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How to be Pro-Active at Voting Machine Demonstrations

Demonstrations of voting machines tend to be dominated by the vendors of the equipment, who are interested in selling their direct recording electronic voting machines (DREs) in which their companies have invested deeply. This is especially true in New York, where the state requires large, expensive full-face ballot machines. Vendors have done a poor job of adequately demonstrating optical scanners and cannot be counted on to give a fair showing of this reliable technology. It is up to citizens to insist that demonstrations of all systems be even-handed, and not biased towards DREs.

Be aware that DREs are much more profitable to vendors than the alternative, paper ballots and optical scan ballot counters. Vendors sometimes claim that scanners cannot be made compatible with the full-face ballot, but this is not true. Optical scanners require a minor firmware modification to enable them to recognize the larger grid required by a full face ballot. This is not a difficult change and could be quickly and easily implemented by vendors. In order to sell their Direct Recording Electronic voting machines (DREs), vendors have promised to install a voter verified paper ballot (VVPB). They should apply this same willingness to meet New York State requirements with their optical scan equipment, which they have exhibited around the state. It is not difficult to make a scanner recognize a full face ballot.

Before the demonstration:

  1. Try to find out how many models representing the two systems will be exhibited. Protest if the paper ballot/optical scan system (PBOS) is not to be demonstrated. Try to get at least two different scanners at the demonstration.

    Explanation: Several different vendors have invested heavily in new full-face DREs for NY, which they would prefer to sell our state because of the higher acquisition and maintenance costs. By contrast, the optical scanners are a mature technology that is less profitable to the vendors. Citizens can be unfairly influenced by the number and variety of the electronic voting machines, spending so much time trying the various DREs that the simple, more reliable PB-OS system is eclipsed.
  2. Insist to your election commissioners in advance that vendors give a complete demonstration of the PBOS system.

    Explanation: Vendors rarely if ever properly demonstrate paper ballots and scanners: i.e., with the right ballots for NY, with privacy screens, privacy sleeves, with the ballot marking device for the disabled, with the scanner properly programmed for an election.
  3. Insist that all equipment demonstrated have the accessibility and verification devices required by NY legislation.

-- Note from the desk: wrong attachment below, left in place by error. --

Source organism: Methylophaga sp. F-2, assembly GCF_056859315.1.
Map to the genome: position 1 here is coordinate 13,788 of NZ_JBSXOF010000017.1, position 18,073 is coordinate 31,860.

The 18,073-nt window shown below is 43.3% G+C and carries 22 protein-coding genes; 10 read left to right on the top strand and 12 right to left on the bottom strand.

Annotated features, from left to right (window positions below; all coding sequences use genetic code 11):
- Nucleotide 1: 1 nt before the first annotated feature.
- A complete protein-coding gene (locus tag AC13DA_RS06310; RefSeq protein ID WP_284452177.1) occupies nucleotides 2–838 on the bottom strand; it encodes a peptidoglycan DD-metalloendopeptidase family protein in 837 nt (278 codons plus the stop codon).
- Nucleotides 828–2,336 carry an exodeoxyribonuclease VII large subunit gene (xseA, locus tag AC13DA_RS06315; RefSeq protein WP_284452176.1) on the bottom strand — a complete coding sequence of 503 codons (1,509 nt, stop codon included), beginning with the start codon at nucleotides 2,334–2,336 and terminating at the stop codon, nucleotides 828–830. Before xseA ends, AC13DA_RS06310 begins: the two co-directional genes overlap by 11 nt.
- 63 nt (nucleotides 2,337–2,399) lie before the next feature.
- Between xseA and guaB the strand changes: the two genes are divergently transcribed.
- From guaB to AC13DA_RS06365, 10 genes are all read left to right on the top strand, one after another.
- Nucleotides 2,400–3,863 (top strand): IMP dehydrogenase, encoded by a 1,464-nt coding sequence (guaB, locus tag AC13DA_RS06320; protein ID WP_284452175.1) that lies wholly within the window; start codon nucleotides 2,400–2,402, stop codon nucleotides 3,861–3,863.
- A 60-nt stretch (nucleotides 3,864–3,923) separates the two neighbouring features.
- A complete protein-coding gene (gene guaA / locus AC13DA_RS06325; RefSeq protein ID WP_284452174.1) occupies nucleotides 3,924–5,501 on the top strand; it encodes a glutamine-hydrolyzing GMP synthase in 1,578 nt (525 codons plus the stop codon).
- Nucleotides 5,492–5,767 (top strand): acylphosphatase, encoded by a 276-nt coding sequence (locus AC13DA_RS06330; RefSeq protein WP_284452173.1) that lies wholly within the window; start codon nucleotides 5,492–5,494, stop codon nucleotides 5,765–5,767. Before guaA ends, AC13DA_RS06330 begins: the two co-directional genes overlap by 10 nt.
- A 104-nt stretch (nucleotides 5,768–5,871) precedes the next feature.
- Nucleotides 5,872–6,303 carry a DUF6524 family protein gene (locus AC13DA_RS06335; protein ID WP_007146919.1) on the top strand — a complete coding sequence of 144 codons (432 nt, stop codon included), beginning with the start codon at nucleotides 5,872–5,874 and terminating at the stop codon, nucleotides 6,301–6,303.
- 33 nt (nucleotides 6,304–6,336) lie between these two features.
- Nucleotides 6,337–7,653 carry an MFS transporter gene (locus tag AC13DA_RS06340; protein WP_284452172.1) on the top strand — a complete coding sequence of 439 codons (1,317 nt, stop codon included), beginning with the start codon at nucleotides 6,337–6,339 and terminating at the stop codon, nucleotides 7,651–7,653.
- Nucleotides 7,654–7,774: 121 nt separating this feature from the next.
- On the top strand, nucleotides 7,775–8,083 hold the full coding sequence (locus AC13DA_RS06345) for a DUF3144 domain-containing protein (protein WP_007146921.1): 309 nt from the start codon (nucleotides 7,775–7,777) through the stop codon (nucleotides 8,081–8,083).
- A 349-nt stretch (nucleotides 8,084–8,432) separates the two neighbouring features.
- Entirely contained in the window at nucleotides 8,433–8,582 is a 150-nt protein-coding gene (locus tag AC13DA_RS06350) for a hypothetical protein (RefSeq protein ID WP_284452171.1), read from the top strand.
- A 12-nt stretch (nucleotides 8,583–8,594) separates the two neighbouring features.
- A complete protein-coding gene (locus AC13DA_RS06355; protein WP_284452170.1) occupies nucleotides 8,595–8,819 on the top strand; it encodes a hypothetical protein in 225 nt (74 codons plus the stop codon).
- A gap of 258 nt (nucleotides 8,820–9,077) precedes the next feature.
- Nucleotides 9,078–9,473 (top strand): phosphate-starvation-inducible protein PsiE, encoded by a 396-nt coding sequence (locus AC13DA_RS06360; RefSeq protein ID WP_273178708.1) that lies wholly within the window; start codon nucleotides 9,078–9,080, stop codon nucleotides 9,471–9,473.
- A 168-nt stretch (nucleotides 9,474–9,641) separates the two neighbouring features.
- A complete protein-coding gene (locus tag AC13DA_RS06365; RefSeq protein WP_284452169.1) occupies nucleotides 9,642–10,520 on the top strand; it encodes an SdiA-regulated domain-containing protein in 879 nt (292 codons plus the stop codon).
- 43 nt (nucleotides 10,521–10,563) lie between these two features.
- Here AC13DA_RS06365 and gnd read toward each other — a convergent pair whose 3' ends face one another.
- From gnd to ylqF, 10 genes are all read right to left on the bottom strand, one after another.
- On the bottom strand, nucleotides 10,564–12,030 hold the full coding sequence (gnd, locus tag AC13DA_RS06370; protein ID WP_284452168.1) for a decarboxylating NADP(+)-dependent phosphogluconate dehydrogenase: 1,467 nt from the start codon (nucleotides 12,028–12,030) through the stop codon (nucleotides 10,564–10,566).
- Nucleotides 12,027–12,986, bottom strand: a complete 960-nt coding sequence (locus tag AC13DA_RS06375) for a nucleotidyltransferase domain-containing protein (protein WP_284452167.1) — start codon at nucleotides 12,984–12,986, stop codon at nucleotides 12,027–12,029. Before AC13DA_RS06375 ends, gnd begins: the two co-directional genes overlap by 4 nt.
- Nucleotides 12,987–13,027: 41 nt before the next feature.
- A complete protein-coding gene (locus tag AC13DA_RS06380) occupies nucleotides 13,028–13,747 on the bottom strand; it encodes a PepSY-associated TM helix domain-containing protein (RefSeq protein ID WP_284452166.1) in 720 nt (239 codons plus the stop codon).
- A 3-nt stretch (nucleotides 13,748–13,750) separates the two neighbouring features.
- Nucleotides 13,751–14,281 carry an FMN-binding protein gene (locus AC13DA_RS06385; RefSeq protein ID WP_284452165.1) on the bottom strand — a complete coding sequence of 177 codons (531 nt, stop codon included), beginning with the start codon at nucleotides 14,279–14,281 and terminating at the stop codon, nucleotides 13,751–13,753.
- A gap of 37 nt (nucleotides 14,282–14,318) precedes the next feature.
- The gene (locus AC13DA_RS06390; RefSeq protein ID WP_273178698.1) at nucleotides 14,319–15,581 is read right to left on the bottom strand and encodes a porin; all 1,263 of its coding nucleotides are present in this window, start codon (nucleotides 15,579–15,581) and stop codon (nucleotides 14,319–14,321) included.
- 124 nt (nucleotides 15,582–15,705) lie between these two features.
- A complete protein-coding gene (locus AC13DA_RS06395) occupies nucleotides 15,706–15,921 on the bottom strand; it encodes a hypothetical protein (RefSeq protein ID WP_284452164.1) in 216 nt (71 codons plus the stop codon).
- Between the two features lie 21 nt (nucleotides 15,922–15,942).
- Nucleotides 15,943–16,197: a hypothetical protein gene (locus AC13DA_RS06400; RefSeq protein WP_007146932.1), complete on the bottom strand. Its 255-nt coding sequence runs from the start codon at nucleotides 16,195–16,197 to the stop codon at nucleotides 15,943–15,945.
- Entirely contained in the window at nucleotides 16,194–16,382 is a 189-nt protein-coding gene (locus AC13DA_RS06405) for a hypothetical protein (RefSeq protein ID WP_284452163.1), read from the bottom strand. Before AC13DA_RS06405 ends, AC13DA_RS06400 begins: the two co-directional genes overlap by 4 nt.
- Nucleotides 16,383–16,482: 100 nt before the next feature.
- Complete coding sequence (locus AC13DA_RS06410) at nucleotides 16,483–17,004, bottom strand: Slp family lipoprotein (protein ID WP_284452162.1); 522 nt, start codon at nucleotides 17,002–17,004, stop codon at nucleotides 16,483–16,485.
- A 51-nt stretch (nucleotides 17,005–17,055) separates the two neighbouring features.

Explanation: Vendors have yet to demonstrate DREs with the required voter verified paper ballots and full accessibility features. But these features are required by NYS law. Challenge the vendors if they are not demonstrating a machine which meets NYS requirements.

At machine demonstrations:

1. Look closely at the way the Paper Ballot plus Optical Scan system is demonstrated. Challenge any failures to meet the required arrangements!

  • Has a ballot been provided that meets NY requirements?
  • Has a privacy booth been provided? Have other arrangements to protect privacy been made? (e.g., privacy sleeves to carry the ballot, screening of the scanner, etc.) NY state legislation requires any necessary arrangements for privacy.
  • Is the ballot-marking device for the disabled conveniently located in proximity to the scanner?
  • Is the scanner properly programmed to give the required feedback about overvotes or undervotes? (If it is not, it may be one that was used previously to count absentee ballots. Without this capability it is not compliant with HAVA.)
  • Ask to see the ballot box. Is it attached to the scanner? Where do the write-in ballots go?

2. Look closely at the DREs

  • Ask yourself whether you really can know how your vote is recorded electronically inside the machine.
  • Has a voter verified paper ballot (VVPB) been installed? Is it easy to read? Is it easy to compare with what you chose on the large screen?
  • Does the voter verification produce a roll of paper? Or slips of paper? How are these kept after being cut?
  • Ask whether there is any proof that the verification print-out corresponds with the electronic record of the vote.
  • Ask for a demonstration of the programming of the machine; that is, how is it set up for each election?
  • Notice how much storage space will be required by this machine. Some machines are extremely large and heavy and will be expensive to store and transport.
  • Consider how it will be moved from the storage space to the polling place. Will volunteer election workers be able to move it?

3. Look closely at both DREs and PBOS systems for these matters:

  • Accessibility to the disabled.
    • Can this machine provide accessibility to those with limited vision? (e.g., capacity to enlarge fonts?)
    • Is it accessible to the blind and visually impaired?
    • What are the arrangements for those with mobility impairments?
    • What is required to make the system accessible to those in wheel chairs? Does this allow independent voting?
  • Ask whether this machine has been submitted for certification in New York. If not, ask why not?

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Paper Ballots for New York

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